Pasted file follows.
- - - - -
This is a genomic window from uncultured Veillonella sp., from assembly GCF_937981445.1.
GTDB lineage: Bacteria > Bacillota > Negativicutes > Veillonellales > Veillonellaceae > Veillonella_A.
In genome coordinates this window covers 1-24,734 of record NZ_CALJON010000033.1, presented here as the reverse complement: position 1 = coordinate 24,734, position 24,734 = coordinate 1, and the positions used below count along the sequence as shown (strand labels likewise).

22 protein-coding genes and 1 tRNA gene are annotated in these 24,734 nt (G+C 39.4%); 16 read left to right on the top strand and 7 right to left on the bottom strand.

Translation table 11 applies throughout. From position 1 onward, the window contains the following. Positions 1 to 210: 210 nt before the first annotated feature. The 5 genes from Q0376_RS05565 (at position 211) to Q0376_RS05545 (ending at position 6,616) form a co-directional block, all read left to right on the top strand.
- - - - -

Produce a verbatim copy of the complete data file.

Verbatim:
This is a genomic window from uncultured Veillonella sp., from assembly GCF_937981445.1.
GTDB lineage: Bacteria > Bacillota > Negativicutes > Veillonellales > Veillonellaceae > Veillonella_A.
In genome coordinates this window covers 1-24,734 of record NZ_CALJON010000033.1, presented here as the reverse complement: position 1 = coordinate 24,734, position 24,734 = coordinate 1, and the positions used below count along the sequence as shown (strand labels likewise).

22 protein-coding genes and 1 tRNA gene are annotated in these 24,734 nt (G+C 39.4%); 16 read left to right on the top strand and 7 right to left on the bottom strand.

Translation table 11 applies throughout. From position 1 onward, the window contains the following. Positions 1 to 210: 210 nt before the first annotated feature. The 5 genes from Q0376_RS05565 (at position 211) to Q0376_RS05545 (ending at position 6,616) form a co-directional block, all read left to right on the top strand.